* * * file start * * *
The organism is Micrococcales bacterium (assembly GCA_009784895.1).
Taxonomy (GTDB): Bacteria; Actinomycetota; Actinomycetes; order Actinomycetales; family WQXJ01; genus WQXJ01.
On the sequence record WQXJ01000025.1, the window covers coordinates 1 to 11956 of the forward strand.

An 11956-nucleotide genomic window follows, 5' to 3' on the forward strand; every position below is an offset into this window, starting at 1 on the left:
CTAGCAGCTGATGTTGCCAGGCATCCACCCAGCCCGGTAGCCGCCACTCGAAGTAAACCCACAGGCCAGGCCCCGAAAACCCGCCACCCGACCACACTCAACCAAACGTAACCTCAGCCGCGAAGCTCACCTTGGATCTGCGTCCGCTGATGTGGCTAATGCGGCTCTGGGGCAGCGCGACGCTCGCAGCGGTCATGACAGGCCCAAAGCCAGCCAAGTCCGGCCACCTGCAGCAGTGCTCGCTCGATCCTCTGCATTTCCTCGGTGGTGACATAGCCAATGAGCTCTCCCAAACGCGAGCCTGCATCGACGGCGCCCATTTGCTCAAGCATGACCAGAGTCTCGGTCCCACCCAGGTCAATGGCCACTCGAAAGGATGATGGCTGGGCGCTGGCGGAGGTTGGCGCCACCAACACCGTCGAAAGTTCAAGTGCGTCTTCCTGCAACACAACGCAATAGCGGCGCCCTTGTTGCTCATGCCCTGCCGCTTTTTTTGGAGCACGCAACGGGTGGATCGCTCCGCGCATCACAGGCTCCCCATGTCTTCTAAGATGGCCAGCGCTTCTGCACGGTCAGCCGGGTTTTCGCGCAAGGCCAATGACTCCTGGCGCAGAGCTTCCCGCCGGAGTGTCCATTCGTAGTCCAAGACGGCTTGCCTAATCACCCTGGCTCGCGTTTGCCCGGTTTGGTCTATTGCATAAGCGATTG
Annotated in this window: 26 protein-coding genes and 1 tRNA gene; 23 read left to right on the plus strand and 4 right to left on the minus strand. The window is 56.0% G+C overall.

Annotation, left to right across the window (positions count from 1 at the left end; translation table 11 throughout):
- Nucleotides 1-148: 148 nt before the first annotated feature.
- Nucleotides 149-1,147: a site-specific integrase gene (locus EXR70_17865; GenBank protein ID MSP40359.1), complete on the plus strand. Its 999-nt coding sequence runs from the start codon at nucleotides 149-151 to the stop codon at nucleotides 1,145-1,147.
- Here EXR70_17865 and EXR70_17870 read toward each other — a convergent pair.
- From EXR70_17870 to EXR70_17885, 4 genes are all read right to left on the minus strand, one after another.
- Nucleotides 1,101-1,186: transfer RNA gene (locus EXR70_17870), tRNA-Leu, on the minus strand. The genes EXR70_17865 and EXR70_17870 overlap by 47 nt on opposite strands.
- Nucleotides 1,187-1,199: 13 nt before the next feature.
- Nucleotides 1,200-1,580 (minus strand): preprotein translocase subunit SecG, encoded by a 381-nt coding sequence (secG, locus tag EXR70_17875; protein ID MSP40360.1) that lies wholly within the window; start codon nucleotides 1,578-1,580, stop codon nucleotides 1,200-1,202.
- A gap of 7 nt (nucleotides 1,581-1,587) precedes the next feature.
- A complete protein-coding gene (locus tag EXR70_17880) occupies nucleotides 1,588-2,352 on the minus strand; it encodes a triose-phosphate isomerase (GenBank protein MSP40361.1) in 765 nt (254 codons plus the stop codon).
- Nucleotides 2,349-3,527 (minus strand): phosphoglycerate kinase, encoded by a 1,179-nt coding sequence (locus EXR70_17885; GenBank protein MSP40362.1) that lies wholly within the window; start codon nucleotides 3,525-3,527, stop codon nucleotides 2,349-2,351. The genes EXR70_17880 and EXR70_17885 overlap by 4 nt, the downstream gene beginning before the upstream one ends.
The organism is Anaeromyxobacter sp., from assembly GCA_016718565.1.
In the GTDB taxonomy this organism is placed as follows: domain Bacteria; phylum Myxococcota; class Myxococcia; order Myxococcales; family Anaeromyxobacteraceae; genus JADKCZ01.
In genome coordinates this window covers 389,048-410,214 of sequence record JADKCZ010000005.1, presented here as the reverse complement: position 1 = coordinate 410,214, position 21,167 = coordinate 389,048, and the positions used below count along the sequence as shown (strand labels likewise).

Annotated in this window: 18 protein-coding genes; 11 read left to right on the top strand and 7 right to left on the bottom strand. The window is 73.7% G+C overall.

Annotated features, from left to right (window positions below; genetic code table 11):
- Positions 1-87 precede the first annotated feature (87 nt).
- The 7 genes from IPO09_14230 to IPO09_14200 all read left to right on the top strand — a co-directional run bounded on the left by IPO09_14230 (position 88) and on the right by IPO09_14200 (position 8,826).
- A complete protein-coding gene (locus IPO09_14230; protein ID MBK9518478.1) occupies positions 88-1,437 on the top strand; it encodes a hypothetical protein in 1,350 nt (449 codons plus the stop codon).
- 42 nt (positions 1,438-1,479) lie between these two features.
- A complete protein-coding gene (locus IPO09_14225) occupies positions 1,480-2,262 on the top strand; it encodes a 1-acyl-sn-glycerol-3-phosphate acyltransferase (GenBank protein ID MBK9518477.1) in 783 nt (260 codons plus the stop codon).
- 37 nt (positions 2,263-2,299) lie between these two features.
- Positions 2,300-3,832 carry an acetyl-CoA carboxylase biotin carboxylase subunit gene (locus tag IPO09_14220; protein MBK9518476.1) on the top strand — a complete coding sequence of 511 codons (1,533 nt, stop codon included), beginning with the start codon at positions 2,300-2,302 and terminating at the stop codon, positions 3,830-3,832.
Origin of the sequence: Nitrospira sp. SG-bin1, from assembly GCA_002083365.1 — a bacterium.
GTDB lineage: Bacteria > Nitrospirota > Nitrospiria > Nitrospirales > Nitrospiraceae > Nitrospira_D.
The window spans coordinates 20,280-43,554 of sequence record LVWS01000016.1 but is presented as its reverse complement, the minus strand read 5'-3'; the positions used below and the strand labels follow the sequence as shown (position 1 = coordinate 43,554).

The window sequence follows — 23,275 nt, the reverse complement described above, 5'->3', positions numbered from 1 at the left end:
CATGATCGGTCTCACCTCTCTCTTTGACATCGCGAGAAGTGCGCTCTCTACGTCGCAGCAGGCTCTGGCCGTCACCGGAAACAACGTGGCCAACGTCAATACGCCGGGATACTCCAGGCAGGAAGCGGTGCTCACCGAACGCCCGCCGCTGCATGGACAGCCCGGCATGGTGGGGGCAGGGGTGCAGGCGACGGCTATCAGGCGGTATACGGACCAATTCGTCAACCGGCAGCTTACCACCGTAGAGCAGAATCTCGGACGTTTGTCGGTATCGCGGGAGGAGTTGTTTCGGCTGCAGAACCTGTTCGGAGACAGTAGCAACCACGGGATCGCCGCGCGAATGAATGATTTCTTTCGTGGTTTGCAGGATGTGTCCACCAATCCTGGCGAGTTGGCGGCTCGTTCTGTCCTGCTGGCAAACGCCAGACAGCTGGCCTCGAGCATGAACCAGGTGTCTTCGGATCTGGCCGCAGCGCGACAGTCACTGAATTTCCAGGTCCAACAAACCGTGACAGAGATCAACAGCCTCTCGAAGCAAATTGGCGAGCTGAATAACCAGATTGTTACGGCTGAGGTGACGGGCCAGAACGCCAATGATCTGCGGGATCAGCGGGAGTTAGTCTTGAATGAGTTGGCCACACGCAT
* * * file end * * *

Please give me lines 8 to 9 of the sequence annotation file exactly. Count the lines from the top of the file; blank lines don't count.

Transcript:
- Nucleotides 1-148: 148 nt before the first annotated feature.
- Nucleotides 149-1,147: a site-specific integrase gene (locus EXR70_17865; GenBank protein ID MSP40359.1), complete on the plus strand. Its 999-nt coding sequence runs from the start codon at nucleotides 149-151 to the stop codon at nucleotides 1,145-1,147.